Industry Trial of Australian SBAS Officially Launched - Inside GNSS - Global Navigation Satellite Systems Engineering, Policy, and Design

Industry Trial of Australian SBAS Officially Launched

Another milestone has been reached in efforts to showcase the many benefits improved satellite positioning can have on industries as the Australian Government launched a trial of Satellite-Based Augmentation System (SBAS) for the Australasian region at an event at CQUniversity Australia’s Rockhampton campus.

The launch was attended last week by the Minister for Resources and Northern Australia, Senator Matt Canavan, who said CQUniversity is leading one of more than 30 projects that will test how industries in Australia and New Zealand can benefit from improved satellite positioning technology.

“We know that working closely with industries like agriculture is the key to understanding what Australia can gain from investing in technologies that may improve positioning accuracy from the current five to 10 meters down to less than 10 centimeters,” Minister Canavan said.

The two-year trial is being funded with $12 million from the Australian Government and a further $2 million from the New Zealand Government. It is being managed by Geoscience Australia and Land Information New Zealand, in partnership with the global technology companies GMV, Inmarsat and Lockheed Martin. The Australia and New Zealand CRC for Spatial Information (CRC SI) is managing the industry projects which will demonstrate the benefits and applications of improved positioning capability.

Chief Executive Officer Dr. James Johnson said Geoscience Australia was excited to be leading a trial that is working with 10 industry sectors to test three new satellite positioning technologies, including the world-first second generation SBAS and Precise Point Positioning.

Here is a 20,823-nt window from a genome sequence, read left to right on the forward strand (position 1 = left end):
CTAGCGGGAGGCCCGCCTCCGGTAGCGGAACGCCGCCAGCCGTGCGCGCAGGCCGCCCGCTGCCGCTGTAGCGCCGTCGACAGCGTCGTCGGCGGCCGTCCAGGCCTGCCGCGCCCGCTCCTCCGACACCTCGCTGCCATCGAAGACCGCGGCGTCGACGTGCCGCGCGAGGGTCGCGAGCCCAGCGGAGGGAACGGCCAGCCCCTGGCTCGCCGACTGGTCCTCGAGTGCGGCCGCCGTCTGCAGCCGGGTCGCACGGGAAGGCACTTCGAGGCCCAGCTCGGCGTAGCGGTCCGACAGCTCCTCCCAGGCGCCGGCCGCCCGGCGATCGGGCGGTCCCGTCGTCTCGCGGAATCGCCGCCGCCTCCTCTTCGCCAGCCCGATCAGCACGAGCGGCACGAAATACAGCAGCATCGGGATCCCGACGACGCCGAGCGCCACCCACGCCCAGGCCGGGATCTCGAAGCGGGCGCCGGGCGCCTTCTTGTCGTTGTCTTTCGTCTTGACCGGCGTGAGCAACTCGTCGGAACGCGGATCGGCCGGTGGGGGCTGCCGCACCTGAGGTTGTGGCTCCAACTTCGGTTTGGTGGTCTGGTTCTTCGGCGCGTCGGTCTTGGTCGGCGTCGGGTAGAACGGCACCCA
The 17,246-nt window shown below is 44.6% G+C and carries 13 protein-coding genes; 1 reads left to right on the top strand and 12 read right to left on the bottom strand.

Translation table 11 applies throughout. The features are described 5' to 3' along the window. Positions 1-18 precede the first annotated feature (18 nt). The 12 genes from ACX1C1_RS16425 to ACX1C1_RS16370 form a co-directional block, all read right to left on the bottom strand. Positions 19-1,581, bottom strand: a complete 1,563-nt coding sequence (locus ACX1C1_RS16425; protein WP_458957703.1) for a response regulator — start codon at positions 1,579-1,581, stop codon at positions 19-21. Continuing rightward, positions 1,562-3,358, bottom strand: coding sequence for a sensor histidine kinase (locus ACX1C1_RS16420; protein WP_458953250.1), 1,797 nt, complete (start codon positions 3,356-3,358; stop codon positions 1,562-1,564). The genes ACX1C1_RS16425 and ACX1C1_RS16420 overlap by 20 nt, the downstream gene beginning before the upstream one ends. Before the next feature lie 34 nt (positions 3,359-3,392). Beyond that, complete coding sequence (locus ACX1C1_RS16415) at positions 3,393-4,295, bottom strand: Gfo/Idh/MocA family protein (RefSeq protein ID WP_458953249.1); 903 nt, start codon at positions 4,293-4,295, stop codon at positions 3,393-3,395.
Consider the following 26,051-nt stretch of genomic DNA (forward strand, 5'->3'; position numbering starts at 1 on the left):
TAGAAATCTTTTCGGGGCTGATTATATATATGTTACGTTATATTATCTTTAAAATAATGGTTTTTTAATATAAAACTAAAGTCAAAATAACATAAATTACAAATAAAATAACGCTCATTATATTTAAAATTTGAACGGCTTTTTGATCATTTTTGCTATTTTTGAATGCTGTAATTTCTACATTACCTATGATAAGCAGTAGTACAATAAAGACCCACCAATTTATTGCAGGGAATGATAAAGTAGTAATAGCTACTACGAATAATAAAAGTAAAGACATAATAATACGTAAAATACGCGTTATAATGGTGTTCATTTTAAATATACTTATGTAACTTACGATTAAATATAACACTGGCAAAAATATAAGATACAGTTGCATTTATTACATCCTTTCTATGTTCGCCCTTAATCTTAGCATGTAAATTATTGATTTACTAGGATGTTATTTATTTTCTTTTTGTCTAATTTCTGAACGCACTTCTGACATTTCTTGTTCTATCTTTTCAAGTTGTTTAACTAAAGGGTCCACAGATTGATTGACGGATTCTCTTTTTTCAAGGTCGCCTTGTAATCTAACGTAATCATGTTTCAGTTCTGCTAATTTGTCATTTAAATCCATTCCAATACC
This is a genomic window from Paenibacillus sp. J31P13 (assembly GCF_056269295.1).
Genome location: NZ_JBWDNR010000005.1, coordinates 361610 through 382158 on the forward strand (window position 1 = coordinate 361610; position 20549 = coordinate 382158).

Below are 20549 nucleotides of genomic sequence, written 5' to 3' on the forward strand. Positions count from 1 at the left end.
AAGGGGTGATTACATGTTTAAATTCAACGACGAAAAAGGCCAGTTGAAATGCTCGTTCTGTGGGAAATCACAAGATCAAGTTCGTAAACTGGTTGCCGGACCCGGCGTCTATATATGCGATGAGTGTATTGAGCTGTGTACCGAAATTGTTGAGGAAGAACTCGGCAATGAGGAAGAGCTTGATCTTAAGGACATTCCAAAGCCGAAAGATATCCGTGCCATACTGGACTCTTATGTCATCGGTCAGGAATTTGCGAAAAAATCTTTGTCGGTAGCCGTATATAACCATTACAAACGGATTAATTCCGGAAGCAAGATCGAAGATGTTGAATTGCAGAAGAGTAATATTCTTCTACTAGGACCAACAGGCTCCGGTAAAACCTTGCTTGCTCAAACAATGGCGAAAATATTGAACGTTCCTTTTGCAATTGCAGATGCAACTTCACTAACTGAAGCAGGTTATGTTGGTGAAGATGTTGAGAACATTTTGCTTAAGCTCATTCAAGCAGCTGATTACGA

“This trial exemplifies the benefits of government working closing with industry to translate the latest in satellite positioning technology into real-world applications. It’s all about government innovation supporting and driving entrepreneurship within industry,” Johnson said.

CRC SI’s SBAS Program Manager, Julia Mitchell said to date 11 contracts have been signed with participants from a range of industry sectors across Australia and New Zealand, including agriculture, resources, transport, construction, utility and spatial.

“It is great to see interest from a range of sectors, with the projects chosen demonstrating a wide range of uses from the livestock tracking demonstrated by CQUniversity today, to community safety applications, and testing driverless and connected cars,” Mitchell said.

In September, Lockheed Martin announced that its second-generation satellite-based augmentation system (2nd Gen SBAS) testbed started broadcasting in dual frequency, multi-constellation (DFMC) during testing that was moved up from originally scheduled dates.

Early in 2017, Geoscience Australia and Lockheed Martin announced they had entered into a collaborative research project to show how augmenting signals from multiple GNSS constellations can enhance positioning, navigation, and timing for a range of applications. GNSS signals are critical tools for industries requiring exact precision and high confidence, and this new testbed was designed to demonstrate enhanced navigation performance for several critical industrial sectors in Australia.

On the scheduled date of June 1, the program reached an initial milestone by broadcasting the L1 legacy SBAS, which broadcasts similar messages to what Wide Area Augmentation System (WAAS) and EGNOS are broadcasting, said Bob Jackson, Global SBAS Project Lead with Lockheed Martin.

“The next big milestone was going to be broadcasting for the first time of dual frequency multi-constellation SBAS using GPS L1/L5 and Galileo E1 and E5a,” Jackson told Inside GNSS in September. “We actually overachieved and the first broadcast was earlier this week, so we’re pleased.”

Also, for the first time, Lockheed Martin says it’s broadcasting precise point positioning capability off an SBAS satellite, on both L1 and L5.

“Basically, whenever you’re running a program, sooner is better,” Jackson said. “You want to get as much information as you can as soon as you can. So, we’re quite pleased at how the team has worked very well together to accomplish this.”

For more background on the SBAS research projects, read: “Geoscience Australia, New Zealand, Lockheed Martin all Part of Second-Generation SBAS Research Project” by clicking here.